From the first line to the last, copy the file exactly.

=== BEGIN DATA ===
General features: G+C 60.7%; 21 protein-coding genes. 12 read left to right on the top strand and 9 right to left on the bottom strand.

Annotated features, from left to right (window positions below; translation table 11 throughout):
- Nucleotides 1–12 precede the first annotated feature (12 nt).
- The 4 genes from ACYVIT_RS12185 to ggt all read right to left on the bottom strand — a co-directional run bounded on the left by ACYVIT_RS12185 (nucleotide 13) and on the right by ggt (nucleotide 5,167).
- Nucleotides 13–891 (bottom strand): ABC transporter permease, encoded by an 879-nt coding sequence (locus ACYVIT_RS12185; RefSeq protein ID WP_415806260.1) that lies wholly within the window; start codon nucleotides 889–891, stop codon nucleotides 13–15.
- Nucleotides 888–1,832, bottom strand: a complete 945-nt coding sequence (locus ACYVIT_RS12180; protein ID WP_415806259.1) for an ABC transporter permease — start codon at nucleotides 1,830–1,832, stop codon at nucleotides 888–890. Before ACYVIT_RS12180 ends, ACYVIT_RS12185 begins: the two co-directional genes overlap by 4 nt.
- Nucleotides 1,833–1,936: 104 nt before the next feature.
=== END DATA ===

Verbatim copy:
General features: G+C 60.7%; 21 protein-coding genes. 12 read left to right on the top strand and 9 right to left on the bottom strand.

Annotated features, from left to right (window positions below; translation table 11 throughout):
- Nucleotides 1–12 precede the first annotated feature (12 nt).
- The 4 genes from ACYVIT_RS12185 to ggt all read right to left on the bottom strand — a co-directional run bounded on the left by ACYVIT_RS12185 (nucleotide 13) and on the right by ggt (nucleotide 5,167).
- Nucleotides 13–891 (bottom strand): ABC transporter permease, encoded by an 879-nt coding sequence (locus ACYVIT_RS12185; RefSeq protein ID WP_415806260.1) that lies wholly within the window; start codon nucleotides 889–891, stop codon nucleotides 13–15.
- Nucleotides 888–1,832, bottom strand: a complete 945-nt coding sequence (locus ACYVIT_RS12180; protein ID WP_415806259.1) for an ABC transporter permease — start codon at nucleotides 1,830–1,832, stop codon at nucleotides 888–890. Before ACYVIT_RS12180 ends, ACYVIT_RS12185 begins: the two co-directional genes overlap by 4 nt.
- Nucleotides 1,833–1,936: 104 nt before the next feature.